Leadership Lessons for Women: Creating Balance

alison youngHow many times can you recall having a great idea at work, but backing down from asserting yourself so as not to appear “aggressive”? What about that time you advocated your point, saw it ignored, and then heard it praised when a colleague offered a similar idea? And when was the last time you fell asleep thinking, “If I were in charge, I’d be so much better off”? If these questions resonate with you, it’s likely time to take control of your career and live life on your own terms.

Determining how to best align your personal, family and career goals is a lengthy process, and your goals and priorities will undoubtedly shift throughout your life. One of the goals of Drexel LeBow’s Institute for Strategic Leadership is supporting women executives and leaders at all levels in managing organizations within dynamic and constantly changing environments. This means building businesses and, in turn, supporting the careers of your employees by utilizing evidence-based research that encourages the implementation of flexible work schedules, opportunities to work from home and even lifestyle conveniences like office concierge services that are becoming more prevalent. In today’s workplaces, leaders need to do what it takes to attract and retain key employees working to balance professional and family goals.

Drexel Professor Jeffrey Greenhaus, Ph.D., a world renowned expert in work-life balance, states that various family considerations influence work decisions, and “family-relatedness” of those decisions is a factor in today’s business environment that leaders need to understand.

“If organizations have a better understanding of the processes by which their employees make decisions that are high in family-relatedness, they will be able to manage their human resources better,” Greenhaus states. There’s a growing body of research that suggests that individuals are more likely to factor in their personal or family goals when making work decisions, rather than basing those decisions solely on perceived work successes like salary increases or promotions. “When faced with a work decision, individuals are choosing the options that are consistent with both their family identity and their work identity.”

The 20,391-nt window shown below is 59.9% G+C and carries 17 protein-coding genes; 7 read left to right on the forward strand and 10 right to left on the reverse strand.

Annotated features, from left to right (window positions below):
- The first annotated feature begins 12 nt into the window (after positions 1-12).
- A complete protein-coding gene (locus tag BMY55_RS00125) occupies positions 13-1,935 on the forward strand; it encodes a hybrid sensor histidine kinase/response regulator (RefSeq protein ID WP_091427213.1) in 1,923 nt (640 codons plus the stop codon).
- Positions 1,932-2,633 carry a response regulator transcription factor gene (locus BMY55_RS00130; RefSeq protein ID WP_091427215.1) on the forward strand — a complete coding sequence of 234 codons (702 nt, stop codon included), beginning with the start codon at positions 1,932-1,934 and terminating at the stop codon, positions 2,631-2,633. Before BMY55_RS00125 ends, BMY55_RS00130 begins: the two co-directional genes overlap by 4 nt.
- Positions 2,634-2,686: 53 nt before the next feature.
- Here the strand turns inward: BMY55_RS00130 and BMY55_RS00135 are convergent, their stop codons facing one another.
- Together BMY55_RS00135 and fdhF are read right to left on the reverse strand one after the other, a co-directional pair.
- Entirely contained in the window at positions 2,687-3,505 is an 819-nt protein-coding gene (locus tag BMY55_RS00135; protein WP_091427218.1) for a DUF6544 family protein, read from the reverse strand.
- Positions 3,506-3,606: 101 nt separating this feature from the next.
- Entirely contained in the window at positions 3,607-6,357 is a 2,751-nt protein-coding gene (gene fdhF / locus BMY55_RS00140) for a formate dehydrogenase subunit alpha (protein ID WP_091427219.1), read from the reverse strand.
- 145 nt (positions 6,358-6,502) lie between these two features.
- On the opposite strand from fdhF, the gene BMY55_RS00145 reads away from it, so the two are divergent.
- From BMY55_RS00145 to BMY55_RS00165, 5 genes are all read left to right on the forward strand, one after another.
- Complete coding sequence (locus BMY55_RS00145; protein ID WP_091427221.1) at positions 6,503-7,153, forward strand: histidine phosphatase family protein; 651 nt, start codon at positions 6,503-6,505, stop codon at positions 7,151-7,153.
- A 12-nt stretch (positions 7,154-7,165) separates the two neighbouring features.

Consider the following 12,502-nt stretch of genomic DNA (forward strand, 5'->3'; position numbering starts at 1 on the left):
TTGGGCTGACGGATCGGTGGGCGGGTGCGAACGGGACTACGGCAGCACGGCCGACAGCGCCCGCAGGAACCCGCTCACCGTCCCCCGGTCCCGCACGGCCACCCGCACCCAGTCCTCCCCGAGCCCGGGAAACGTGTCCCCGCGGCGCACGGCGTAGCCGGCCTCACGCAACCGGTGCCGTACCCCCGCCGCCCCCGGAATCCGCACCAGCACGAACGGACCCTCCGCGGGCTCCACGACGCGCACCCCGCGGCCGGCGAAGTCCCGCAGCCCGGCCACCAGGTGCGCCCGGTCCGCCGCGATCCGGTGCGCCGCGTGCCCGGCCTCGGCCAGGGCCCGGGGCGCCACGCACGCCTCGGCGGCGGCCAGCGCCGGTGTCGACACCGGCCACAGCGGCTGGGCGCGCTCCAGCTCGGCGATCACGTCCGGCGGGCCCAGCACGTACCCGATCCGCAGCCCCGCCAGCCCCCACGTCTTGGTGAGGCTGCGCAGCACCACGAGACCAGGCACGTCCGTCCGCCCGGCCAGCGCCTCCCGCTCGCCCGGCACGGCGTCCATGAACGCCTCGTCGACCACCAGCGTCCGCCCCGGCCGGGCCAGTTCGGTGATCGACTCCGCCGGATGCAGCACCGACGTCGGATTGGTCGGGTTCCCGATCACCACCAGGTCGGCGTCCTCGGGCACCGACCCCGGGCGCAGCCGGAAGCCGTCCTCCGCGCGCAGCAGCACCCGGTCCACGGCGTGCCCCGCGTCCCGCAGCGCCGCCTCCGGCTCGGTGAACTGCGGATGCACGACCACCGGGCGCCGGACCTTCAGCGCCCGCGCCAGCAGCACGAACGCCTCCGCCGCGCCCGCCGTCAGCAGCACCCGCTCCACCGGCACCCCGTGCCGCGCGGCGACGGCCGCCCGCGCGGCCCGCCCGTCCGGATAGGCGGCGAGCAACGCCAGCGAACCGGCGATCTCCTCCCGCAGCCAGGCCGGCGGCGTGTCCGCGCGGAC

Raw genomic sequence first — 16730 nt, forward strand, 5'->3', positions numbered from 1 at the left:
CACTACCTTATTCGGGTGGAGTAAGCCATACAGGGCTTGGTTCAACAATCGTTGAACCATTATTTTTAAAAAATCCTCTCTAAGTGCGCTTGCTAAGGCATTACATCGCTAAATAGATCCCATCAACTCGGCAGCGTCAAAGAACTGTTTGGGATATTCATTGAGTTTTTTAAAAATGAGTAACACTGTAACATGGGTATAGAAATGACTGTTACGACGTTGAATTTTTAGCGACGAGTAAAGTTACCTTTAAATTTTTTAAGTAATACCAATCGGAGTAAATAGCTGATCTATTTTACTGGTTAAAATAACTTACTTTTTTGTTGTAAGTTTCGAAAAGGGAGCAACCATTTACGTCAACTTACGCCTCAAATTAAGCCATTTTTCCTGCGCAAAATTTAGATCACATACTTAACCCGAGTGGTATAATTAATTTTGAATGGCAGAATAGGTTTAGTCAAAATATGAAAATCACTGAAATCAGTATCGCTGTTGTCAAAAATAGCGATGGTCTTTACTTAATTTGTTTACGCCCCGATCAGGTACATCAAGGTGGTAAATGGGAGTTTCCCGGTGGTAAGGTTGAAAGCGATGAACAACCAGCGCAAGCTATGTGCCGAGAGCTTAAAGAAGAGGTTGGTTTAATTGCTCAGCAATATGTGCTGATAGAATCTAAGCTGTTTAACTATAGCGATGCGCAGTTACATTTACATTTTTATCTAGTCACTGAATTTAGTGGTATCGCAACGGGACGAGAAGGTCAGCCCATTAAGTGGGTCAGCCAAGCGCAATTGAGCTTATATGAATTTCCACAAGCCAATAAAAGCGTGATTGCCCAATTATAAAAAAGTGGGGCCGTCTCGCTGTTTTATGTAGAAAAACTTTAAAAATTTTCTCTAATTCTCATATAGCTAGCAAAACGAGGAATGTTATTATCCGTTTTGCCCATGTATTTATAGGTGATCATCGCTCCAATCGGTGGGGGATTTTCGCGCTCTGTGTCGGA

For example, Holly, a lobbyist from Philadelphia, started her own firm after 20 years in the business. “I’m passionate about what I do,” she says. “I spent the first years of my career proving myself in a business where it’s tough for women to be respected. I had confidence in my skills to do it and had been considering it for a while, but it took me getting to a point of burnout and frustration before I really took control.”

For Holly, that meant creating a business built on passion – for clients, for causes and for supporting women in the workforce. She is also a single mom and understands the juggling act that working women face. “Part of my goal is to mentor young women and encourage them to follow their passion.”

She created a workplace that encourages flexibility, not just for working parents but for all of her employees. “In this business, the hours are long and unpredictable. So we created a firm built on mutual trust among our employees. Trusting your employees to work on their own terms is easy when you share a commitment to shared ethics and a passion for your work,” Holly says.  “And our clients appreciate it. I’ve been very open about my personal priorities like my daughter, and clients respect that.”

Holly’s story is an example of finding balance by living life on her own terms. Aligning your personal, family and career goals is possible when you surround yourself with a network of colleagues, clients, friends and mentors who support not just your work, but your personal goals as well.

Tips from women for creating life-work balance:

  1. Allow for shifting priorities. If work is critical this week, accept that and know that next week you can prioritize studying for that continuing education course or your child’s soccer games.
  2. Don’t sell yourself short. If your idea is overlooked, speak up and be confident in your position.
  3. Take risks.  If it were easy, everyone would do it. Living life on your terms means sometimes making a risky choice for a stronger personal payoff in the end.
  4. Develop a thick skin. Your decisions will be judged by colleagues, clients and even family members. Decisions that align with both your work and family goals will not work for everyone, they only need to work for you.

 

Alison Young is the executive director of Drexel University’s Institute for Strategic Leadership at LeBow College of Business. She is a former White House official and nationally recognized expert on leadership and civic engagement. Alison can be reached via email at [email protected].

http://www.lebow.drexel.edu/academics/centers/strategic-leadership